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Commercial Orbital Reef space station passes NASA’s design review

Proposed Orbital Reef space station

Capitalism in space: A proposed commercial space station dubbed Orbital Reef and being built by a partnership led by Sierra Space and Blue Origin has passed its NASA’s design review, allowing for construction to now begin.

The review, conducted as part of a $130 million development contract from NASA, found no issues with the station’s design.

This commercial partnership also includes Boeing, Redwire, Mitsubishi, Genesis Engineering, and Arizona State University, and plans its launch before 2030 when ISS will be retired. This quote from the article I think is important:

“We’re going as fast as we can,” Steve Lindsey, chief strategy officer at Sierra Space, said during a panel at the Goddard Memorial Symposium March 25. “We don’t want to have a gap like we did with crew back in the last decade.”

Three other private space stations are also under construction or being planned, all hoping to be operational prior to ’30. If even two of these launch, the 2030s will be very exciting indeed.

Conscious Choice cover

From the press release: In this ground-breaking new history of early America, historian Robert Zimmerman not only exposes the lie behind The New York Times 1619 Project that falsely claims slavery is central to the history of the United States, he also provides profound lessons about the nature of human societies, lessons important for Americans today as well as for all future settlers on Mars and elsewhere in space.

Conscious Choice: The origins of slavery in America and why it matters today and for our future in outer space, is a riveting page-turning story that documents how slavery slowly became pervasive in the southern British colonies of North America, colonies founded by a people and culture that not only did not allow slavery but in every way were hostile to the practice.  
Conscious Choice does more however. In telling the tragic history of the Virginia colony and the rise of slavery there, Zimmerman lays out the proper path for creating healthy societies in places like the Moon and Mars.


“Zimmerman’s ground-breaking history provides every future generation the basic framework for establishing new societies on other worlds. We would be wise to heed what he says.” —Robert Zubrin, founder of founder of the Mars Society.


Available everywhere for $3.99 (before discount) at Amazon, Barnes & Noble, and all ebook vendors, or direct from the ebook publisher, ebookit. And if you buy it from ebookit you don't support the big tech companies and I get a bigger cut much sooner.


  • sippin_bourbon

    This is a good step forward.

    Also, Mr Z. Not sure if you noticed. This story got picked up on Rantingly.

  • David Telford

    I love it. Can’t help but think this is good stuff.

    BTW, what do they do up there?

  • sippin_bourbon


    The concept behind Orbital Reef is a Low Earth Orbit business park. So really, they do whatever the leasing company wants to do. Redwire specifically is associated with 3D manufacture. You may have to dig into the website for the Reef on other potential uses.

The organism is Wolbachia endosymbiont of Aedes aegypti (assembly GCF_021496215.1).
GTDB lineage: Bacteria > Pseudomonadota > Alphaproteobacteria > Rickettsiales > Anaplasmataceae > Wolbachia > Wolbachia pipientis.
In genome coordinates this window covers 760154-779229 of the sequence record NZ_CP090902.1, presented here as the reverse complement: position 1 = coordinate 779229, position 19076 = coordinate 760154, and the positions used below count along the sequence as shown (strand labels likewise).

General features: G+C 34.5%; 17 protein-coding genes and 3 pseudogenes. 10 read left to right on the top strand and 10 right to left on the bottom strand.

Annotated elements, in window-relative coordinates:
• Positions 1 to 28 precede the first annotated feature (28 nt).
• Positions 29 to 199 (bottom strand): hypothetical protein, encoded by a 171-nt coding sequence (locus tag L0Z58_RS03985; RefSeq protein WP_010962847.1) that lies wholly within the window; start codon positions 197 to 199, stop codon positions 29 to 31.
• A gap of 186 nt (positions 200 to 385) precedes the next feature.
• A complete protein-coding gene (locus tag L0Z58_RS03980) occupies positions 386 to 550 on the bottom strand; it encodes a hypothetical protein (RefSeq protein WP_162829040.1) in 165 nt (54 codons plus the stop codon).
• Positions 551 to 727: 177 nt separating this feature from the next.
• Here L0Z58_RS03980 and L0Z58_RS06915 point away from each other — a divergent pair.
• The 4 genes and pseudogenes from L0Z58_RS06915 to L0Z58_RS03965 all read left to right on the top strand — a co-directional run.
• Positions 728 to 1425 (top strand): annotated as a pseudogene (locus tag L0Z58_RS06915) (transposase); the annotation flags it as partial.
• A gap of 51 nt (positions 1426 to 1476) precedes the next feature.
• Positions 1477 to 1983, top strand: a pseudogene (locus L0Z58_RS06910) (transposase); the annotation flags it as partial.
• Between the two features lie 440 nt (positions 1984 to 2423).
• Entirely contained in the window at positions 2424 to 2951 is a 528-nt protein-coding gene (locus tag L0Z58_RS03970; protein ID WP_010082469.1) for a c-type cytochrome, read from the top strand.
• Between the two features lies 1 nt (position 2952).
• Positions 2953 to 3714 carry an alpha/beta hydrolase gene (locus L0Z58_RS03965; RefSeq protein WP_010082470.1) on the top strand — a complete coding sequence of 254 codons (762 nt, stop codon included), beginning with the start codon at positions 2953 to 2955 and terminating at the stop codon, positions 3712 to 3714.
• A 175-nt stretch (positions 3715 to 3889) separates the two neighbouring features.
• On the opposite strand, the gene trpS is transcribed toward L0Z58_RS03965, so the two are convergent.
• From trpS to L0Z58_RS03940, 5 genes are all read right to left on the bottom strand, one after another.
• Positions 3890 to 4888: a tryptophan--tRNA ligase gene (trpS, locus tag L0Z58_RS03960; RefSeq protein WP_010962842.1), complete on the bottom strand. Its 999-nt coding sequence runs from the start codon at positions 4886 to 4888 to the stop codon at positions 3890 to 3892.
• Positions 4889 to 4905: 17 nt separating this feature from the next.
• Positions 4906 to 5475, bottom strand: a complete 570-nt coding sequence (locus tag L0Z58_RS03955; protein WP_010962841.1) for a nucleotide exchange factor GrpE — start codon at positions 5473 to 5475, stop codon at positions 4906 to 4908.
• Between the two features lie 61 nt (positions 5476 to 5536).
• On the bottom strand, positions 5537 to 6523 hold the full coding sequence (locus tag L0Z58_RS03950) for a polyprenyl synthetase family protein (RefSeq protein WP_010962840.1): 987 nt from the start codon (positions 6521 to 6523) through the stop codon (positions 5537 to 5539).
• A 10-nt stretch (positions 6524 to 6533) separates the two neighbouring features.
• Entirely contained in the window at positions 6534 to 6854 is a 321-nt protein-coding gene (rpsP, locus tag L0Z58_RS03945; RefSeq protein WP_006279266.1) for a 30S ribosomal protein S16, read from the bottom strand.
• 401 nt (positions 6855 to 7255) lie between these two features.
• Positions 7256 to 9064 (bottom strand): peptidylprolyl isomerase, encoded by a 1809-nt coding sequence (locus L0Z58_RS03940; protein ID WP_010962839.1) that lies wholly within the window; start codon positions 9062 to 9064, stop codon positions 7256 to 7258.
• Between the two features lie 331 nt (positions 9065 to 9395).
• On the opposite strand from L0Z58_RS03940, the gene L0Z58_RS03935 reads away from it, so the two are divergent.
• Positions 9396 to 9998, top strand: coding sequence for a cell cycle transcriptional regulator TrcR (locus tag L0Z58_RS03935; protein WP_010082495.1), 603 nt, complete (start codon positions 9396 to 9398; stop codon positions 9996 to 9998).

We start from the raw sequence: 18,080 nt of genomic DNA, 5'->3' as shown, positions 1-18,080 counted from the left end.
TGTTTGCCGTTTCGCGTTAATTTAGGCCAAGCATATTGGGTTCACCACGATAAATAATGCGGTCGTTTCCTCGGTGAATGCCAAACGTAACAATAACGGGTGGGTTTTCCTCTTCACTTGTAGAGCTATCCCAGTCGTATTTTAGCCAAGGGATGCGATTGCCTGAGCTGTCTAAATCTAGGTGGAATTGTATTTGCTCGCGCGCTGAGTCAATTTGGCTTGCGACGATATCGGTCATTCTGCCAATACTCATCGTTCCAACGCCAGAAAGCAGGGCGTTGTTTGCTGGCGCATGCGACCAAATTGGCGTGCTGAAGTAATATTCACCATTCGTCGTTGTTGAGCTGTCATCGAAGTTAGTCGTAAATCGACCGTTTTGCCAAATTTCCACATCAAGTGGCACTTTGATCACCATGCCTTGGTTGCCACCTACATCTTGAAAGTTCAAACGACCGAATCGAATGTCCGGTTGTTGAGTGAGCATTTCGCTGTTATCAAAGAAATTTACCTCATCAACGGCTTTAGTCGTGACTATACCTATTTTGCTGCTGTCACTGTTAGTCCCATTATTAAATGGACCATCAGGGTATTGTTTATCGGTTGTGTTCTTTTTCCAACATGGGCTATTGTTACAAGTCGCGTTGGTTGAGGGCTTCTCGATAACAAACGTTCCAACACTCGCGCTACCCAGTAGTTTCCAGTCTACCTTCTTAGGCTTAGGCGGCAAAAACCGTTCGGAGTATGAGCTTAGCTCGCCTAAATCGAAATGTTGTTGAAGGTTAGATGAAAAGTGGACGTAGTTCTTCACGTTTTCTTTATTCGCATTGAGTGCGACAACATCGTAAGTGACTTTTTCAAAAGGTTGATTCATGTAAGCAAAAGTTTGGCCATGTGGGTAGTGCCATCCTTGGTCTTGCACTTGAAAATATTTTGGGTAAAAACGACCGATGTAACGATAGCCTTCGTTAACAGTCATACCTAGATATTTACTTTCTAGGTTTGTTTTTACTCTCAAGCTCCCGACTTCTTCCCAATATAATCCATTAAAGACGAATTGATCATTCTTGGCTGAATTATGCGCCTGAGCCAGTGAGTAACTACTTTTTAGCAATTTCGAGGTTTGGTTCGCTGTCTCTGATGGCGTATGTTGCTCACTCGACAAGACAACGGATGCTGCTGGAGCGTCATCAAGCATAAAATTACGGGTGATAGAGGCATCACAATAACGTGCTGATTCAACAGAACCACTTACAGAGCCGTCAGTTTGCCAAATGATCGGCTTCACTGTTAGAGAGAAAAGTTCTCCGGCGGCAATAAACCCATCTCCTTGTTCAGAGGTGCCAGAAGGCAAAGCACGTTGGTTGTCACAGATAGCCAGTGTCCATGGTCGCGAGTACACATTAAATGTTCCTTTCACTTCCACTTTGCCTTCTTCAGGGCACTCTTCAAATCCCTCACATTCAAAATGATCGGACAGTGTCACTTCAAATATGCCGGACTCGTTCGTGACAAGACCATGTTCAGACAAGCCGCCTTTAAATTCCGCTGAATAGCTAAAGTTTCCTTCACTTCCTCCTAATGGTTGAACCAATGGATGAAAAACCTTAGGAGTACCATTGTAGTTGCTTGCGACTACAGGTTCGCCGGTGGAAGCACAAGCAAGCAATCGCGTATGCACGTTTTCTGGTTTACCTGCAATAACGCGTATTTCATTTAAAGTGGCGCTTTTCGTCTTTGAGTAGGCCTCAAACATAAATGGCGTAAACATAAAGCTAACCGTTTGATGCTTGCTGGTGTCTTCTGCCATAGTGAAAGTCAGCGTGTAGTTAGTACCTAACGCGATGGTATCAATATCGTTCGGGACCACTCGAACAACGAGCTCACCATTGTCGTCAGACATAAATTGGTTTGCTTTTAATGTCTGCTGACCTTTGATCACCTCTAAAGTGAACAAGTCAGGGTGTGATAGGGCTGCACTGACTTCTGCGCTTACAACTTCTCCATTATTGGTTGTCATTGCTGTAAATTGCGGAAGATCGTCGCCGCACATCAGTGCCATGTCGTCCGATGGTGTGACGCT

• Edward

    David Telford asked: “what do they do up there?

    Right now, on the ISS, they mostly do science and research. NASA has been reluctant to do manufacturing for public consumption and has been reluctant to do tourism, thus it is considered a “National Lab.” Even the four people who are going to ISS on a commercial mission are saying that it is a business trip, not a tourist trip. SpaceX’s first commercial passenger launch even did some science and testing of space hardware.

    Many people hope that the commercial space stations will allow commercial space-manufacturing for public consumption and straight up tourism. I believe that a lack of these two options has led to a lack of interest, reporting, and knowledge on what they do up there. Reports tend to be limited to scurrilous reporting on experiments involving beer hops, Coke vs. Pepsi, or other seemingly frivolous experiments. Meanwhile, there have been a couple thousand experiments performed, and few people can describe any of them and even fewer can explain why they are relevant to our knowledge of the universe or to our everyday lives.

    Even though I expect much of what they will do up there will be proprietary, I hope the public’s lack of knowledge changes with the commercial space stations, as companies start bragging about their space-made products for sale to the rest of us.

    From the article:

    “What’s especially exciting is how the Orbital Reef team is combining NASA’s goals with the needs of others to promote new commercial markets.”

    That seems especially exciting indeed.

  • Edward

    David Telford asked: “what do they do up there?

    The video linked below, which I came across this evening, does not discuss Orbital Reef specifically, but it does discuss some of the expectations of the future commercial space stations as well as the decommissioning of ISS, especially in light of the loss of Russian cooperation in space endeavors: (14 minutes; “Has Putin Doomed The International Space Station?”)

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